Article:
On the road to financial recovery: Nonprofit YES Cinema shows signs of a comeback

The local YES Cinema and Conference Center, slowly fighting its way back to financial stability, just recorded in December its strongest month for attendance since the pandemic first closed it in March 2020, and then limited crowds for a long time thereafter.

That December overall showing included several sellouts — 177 seats in one theater and 146 in the other — for both new releases “Spider-Man: No Way Home” and “Sing 2,” according to Diane Doup. She’s the longtime program coordinator for the Lincoln-Central Neighborhood Center that operates YES.

The United Way of Bartholomew County agency has used proceeds from the venue for years to fund a variety of its programs to equip some of the city’s lowest-income residents in the downtown area with ways to improve their lives.

Those programs range from employment aid to parenting classes to home-buying help. That is significant since Lincoln-Central is among those key local agencies with a direct mission to assist clients to better their work and financial standing — a main component of United Way’s far-reaching focus for more than five years.

Randy Allman, Lincoln-Central’s executive director, has said for more than a year that as Hollywood picks up the pace of new releases, ticket buyers will return to YES at 328 Jackson St. in downtown Columbus.

“And the holiday movies have been wonderful for us,” Doup said. “It kicked off what seems like a big resurgence.”

Ron Adams, senior manager at YES, put the comeback month into superhero perspective.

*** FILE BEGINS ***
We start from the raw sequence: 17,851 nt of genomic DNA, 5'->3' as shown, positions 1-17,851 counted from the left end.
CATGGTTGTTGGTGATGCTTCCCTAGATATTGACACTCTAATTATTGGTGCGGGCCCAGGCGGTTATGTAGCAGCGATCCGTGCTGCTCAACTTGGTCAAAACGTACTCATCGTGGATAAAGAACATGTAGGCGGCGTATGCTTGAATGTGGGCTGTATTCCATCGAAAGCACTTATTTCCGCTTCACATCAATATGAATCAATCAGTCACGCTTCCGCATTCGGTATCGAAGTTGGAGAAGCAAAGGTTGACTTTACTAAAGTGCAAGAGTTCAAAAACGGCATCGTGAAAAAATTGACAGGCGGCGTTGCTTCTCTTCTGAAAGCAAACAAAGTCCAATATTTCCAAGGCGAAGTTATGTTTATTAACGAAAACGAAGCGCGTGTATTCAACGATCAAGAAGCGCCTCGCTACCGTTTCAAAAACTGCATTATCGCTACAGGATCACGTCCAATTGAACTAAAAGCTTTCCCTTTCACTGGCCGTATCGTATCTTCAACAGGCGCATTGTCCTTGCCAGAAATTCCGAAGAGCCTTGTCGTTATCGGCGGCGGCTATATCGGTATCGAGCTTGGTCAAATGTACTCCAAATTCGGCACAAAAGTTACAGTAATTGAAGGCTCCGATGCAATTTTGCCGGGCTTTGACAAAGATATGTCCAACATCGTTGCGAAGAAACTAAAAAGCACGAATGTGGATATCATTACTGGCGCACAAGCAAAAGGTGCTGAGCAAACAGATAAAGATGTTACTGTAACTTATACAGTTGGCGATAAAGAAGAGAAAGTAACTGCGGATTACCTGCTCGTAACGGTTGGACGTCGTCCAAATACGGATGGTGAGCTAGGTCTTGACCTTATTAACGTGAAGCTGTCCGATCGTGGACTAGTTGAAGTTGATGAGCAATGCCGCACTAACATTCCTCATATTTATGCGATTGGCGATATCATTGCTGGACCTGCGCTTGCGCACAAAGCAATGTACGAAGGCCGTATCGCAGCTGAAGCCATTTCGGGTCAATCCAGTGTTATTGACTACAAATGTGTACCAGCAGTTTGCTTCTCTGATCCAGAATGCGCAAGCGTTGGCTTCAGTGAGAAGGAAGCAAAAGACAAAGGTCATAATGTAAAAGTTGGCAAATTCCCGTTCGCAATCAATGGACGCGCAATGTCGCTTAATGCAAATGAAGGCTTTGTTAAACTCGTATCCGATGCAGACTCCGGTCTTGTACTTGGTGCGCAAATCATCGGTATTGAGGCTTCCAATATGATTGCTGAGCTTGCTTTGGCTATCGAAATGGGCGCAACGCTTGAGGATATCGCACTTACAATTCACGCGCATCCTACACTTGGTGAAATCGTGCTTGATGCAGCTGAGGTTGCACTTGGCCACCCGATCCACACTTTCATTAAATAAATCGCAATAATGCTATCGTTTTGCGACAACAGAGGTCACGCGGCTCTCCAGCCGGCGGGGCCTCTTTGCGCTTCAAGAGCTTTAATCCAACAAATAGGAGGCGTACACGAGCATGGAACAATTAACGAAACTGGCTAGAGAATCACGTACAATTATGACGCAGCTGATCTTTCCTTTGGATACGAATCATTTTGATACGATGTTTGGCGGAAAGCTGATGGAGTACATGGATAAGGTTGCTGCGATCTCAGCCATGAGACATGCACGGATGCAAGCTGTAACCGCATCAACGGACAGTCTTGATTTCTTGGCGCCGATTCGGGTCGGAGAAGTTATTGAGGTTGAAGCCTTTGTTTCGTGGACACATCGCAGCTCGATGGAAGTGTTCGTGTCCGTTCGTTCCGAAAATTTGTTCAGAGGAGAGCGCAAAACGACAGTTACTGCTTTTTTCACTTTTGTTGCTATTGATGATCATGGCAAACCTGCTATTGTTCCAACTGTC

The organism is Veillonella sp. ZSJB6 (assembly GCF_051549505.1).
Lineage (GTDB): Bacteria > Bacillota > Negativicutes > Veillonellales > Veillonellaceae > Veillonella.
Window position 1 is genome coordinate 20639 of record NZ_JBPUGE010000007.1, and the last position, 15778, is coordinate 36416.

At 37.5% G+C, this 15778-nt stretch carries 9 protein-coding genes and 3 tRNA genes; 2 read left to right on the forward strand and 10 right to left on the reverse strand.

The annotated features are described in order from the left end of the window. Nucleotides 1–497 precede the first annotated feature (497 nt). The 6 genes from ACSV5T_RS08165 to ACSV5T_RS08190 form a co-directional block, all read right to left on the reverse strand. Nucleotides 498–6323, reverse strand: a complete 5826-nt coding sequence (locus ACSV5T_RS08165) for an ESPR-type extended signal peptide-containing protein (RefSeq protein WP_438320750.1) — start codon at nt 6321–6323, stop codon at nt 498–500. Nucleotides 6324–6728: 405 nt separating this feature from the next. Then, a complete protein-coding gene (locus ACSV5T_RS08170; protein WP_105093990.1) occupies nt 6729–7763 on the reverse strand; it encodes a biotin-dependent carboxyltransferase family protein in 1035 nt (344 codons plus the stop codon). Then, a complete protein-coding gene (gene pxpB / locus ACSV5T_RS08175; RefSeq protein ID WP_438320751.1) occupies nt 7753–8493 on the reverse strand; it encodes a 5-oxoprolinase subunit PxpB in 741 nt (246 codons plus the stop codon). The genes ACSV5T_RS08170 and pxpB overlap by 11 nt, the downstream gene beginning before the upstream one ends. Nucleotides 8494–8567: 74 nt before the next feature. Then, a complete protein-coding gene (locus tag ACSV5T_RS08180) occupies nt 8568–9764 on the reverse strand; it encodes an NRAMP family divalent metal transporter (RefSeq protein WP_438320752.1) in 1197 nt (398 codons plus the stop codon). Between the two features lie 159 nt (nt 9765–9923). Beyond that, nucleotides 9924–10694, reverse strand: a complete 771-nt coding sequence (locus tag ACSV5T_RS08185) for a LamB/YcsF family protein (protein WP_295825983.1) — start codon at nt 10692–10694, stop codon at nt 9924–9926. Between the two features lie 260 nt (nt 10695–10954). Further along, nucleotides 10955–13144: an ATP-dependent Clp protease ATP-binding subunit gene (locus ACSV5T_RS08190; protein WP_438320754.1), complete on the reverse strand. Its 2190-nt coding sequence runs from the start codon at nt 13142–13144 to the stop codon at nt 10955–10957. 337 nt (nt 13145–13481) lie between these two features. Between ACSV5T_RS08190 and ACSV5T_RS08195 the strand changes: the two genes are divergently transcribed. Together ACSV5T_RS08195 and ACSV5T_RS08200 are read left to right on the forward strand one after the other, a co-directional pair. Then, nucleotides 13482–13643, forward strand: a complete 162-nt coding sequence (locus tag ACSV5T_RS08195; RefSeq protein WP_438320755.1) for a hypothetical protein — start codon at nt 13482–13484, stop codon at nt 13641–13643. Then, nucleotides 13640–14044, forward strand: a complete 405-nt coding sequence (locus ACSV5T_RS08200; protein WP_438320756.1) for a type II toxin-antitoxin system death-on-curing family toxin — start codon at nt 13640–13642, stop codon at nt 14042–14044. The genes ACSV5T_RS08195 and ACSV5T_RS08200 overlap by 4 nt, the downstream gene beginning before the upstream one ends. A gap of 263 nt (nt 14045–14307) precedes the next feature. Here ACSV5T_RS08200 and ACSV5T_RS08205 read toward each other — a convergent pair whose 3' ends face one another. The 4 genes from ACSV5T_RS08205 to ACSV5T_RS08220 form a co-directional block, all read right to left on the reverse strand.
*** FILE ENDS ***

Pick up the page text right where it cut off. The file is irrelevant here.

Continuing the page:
“It took the amazing Spider-Man to bring us amazing numbers,” he said.

Doup added that figures show that attendance at YES movie showings is nearly 65 percent better than a year ago. Plus, she said that YES staff recently have seen an uptick recently in new customers.

Ideally, Doup said that the Lincoln-Center staff hopes to return YES to a break-even status financially by perhaps summer.

“We are very hopeful,” she said.

She pointed out that staff is grateful for the $150,000 total — $75,000 each from the city and the county — in American Rescue Plan funds that the venue received recently.

“That is very much appreciated,” Doup said.

It also helps that the recent surge in ticket sales was continuing even Monday afternoon. Just before a showing of “Sing 2,” a crowd of 23 people showed up within two minutes of one another for tickets or concessions. Then another 10 quickly came in the door, with all, standing in front of a sign reading “Please be patient,” because of occasional staffing issues that are arising with most businesses currently.

They did indeed wait patiently.

Among those in line was Jackie Marshall with her grandchildren. She had just been there days ago as well and said she attends showings often.

“I love the fact that it’s clean and I like knowing that I am supporting a local business,” Marshall said.

She added that it’s important to her that she also is indirectly supporting Lincoln-Central’s outreaches to the struggling, which she has been aware of for some time.

Several other people in line for tickets also stressed that they come to YES because of the cleanliness. In fact, one mother said that not only is that significant during the pandemic, but she noticed staff wiping surfaces and cleaning floors regularly long before COVID-19.

“We’re happy and thankful that people feel comfortable coming back,” Doup said. “We hope that they will continue to do so in the future as we also hope that some of the fears of the pandemic lessen as we all learn ways to live amid what appears to be a new normal.”